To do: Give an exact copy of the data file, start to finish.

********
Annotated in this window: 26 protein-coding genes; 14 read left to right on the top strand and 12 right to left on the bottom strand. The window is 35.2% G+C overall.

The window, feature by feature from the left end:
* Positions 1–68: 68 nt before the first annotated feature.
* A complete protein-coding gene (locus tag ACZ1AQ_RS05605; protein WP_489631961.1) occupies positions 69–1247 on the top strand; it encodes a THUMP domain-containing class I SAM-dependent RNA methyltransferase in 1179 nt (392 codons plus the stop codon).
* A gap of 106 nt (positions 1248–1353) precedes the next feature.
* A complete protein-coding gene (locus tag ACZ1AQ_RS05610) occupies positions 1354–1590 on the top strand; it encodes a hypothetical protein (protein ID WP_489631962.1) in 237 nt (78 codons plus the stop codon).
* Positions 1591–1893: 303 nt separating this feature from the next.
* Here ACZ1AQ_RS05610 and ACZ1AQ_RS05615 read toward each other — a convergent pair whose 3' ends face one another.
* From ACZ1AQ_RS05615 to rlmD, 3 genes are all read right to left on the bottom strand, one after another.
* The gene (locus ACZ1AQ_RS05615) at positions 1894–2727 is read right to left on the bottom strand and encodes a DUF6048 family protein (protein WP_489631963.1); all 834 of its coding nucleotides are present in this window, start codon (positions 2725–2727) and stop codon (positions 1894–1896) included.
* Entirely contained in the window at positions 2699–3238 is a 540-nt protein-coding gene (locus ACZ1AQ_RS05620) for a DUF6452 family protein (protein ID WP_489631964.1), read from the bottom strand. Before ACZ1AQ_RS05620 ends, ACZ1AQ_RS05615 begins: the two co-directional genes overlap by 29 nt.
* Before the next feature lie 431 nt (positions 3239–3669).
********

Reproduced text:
Annotated in this window: 26 protein-coding genes; 14 read left to right on the top strand and 12 right to left on the bottom strand. The window is 35.2% G+C overall.

The window, feature by feature from the left end:
* Positions 1–68: 68 nt before the first annotated feature.
* A complete protein-coding gene (locus tag ACZ1AQ_RS05605; protein WP_489631961.1) occupies positions 69–1247 on the top strand; it encodes a THUMP domain-containing class I SAM-dependent RNA methyltransferase in 1179 nt (392 codons plus the stop codon).
* A gap of 106 nt (positions 1248–1353) precedes the next feature.
* A complete protein-coding gene (locus tag ACZ1AQ_RS05610) occupies positions 1354–1590 on the top strand; it encodes a hypothetical protein (protein ID WP_489631962.1) in 237 nt (78 codons plus the stop codon).
* Positions 1591–1893: 303 nt separating this feature from the next.
* Here ACZ1AQ_RS05610 and ACZ1AQ_RS05615 read toward each other — a convergent pair whose 3' ends face one another.
* From ACZ1AQ_RS05615 to rlmD, 3 genes are all read right to left on the bottom strand, one after another.
* The gene (locus ACZ1AQ_RS05615) at positions 1894–2727 is read right to left on the bottom strand and encodes a DUF6048 family protein (protein WP_489631963.1); all 834 of its coding nucleotides are present in this window, start codon (positions 2725–2727) and stop codon (positions 1894–1896) included.
* Entirely contained in the window at positions 2699–3238 is a 540-nt protein-coding gene (locus ACZ1AQ_RS05620) for a DUF6452 family protein (protein ID WP_489631964.1), read from the bottom strand. Before ACZ1AQ_RS05620 ends, ACZ1AQ_RS05615 begins: the two co-directional genes overlap by 29 nt.
* Before the next feature lie 431 nt (positions 3239–3669).